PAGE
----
Tuesday, September 11, 2012

Forgetting as an Unwitting Confession of Your Values

I woke this morning to find my Facebook feed full of reminders to "never forget" the September 11 terrorist attacks. I am reminded of the Jewish community's insistence that we keep vivid the memory of the Holocaust. It says something about a person's values, I think, what that person thinks worth striving to vividly remember -- a grudge, a harm, a treasured moment, a loved one now gone, an error or lesson.

What we remember says, perhaps, more about us than we would want. Forgetfulness is an unwitting confession of our values. The Nazi Adolf Eichmann, in Hannah Arendt's famous portrayal of him, had little memory of his decisions about shipping thousands of Jews off to their deaths, but he did remember in detail his small social triumphs with superiors in the Nazi hierarchy. He vividly remembered the notable occasion, for example, when he was permitted to lounge around by a fireplace with Reinhard Heyrich, watching the Nazi leader smoke and drink (Arendt 1963, p. 114). Eichmann's failures and successes of memory are more eloquent and accurate testimony of his values than any of his outward avowals.

I remember obscure little arguments in philosophy papers if they are relevant to an essay I am working on, but I can't seem to keep track of the parents of my children's friends. Some of us remember insults and others forget them; some remember the exotic foods they ate on vacation, others the buildings they saw, others the wildlife, and still others hardly anything specific at all.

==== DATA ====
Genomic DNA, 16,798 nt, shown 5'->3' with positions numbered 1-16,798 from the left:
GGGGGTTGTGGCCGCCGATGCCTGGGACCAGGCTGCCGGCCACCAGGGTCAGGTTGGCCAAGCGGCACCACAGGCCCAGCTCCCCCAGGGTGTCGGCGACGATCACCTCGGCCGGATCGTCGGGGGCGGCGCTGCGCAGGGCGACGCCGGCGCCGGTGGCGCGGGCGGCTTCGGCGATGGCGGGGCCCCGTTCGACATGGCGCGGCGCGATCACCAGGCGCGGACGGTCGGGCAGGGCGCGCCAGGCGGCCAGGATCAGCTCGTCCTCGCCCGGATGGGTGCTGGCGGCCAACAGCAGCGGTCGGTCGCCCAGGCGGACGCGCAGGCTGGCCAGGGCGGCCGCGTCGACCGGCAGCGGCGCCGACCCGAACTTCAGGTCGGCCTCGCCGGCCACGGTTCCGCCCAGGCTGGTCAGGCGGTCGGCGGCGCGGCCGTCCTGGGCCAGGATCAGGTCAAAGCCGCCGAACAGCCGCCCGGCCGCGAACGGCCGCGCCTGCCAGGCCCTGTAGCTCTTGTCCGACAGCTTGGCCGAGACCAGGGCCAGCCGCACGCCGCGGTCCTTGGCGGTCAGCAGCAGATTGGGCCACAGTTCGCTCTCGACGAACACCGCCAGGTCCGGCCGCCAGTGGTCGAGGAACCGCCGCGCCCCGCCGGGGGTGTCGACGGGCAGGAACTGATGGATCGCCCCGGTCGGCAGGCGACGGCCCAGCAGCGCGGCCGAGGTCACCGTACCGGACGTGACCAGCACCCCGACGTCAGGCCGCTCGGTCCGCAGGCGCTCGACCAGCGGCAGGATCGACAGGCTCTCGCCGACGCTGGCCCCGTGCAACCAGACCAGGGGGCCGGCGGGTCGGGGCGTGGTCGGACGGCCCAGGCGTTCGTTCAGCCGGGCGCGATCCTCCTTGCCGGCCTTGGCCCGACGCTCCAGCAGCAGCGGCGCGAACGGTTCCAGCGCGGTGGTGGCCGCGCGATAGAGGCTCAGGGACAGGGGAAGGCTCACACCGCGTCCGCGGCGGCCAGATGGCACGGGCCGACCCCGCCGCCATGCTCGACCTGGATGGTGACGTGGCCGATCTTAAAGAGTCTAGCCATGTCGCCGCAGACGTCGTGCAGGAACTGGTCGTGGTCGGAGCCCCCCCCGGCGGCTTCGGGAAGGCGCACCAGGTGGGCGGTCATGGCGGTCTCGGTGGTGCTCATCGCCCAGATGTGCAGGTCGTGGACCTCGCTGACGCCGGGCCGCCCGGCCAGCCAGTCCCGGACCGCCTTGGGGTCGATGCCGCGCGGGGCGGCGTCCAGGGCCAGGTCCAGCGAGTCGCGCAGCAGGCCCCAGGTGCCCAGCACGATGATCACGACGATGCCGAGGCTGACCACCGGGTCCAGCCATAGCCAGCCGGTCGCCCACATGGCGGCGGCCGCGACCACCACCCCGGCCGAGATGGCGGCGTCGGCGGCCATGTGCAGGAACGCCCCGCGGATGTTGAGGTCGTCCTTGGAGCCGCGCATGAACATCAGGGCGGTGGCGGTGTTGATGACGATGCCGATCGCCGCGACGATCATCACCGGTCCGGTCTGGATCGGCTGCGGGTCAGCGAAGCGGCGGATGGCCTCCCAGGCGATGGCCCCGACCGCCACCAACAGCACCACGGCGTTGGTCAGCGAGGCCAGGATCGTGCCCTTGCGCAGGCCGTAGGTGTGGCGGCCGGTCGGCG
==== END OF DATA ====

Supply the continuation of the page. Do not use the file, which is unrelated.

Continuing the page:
From the leavings of memory and forgetfulness we could create a nearly complete map, I think, of a person's values. What you don't even see -- the subtle sadness in a colleague's face? -- and what you might briefly see but don't react to or retain, is in some sense not part of the world shaped for you by your interests and values. Others with different values will remember a very different series of events.

Michelangelo is widely quoted as having said that to make David he simply removed from the stone everything that was not David. Remove from your life everything you forget; what is left is you.

9 comments:

Anne Cunningham said...

Love your blog, and especially this post ... it got me thinking, and "talking" again ...

baopu81 said...

I can appreciate much of your post, though it left me wondering: if one chooses to live in the present, is one without values? Without a self?

clasqm said...

There are supposed to be a few people who remember everything. Ask them what they had for breakfast on 8 January 1985 and they will tell you. There's a medical term for it, I think.

Now that must be hell, if such a thing were to exist. To be constantly bombarded with trivial memories ... I do wish I had a better memory. Learning new languages is hard for me. But the way the human mind works, reforming masses of data into a general gestalt, must have some kind of survival value.

Anonymous said...

Interesting and thought-provoking... What about those people who try very hard to remember things that are valued by them, yet fail?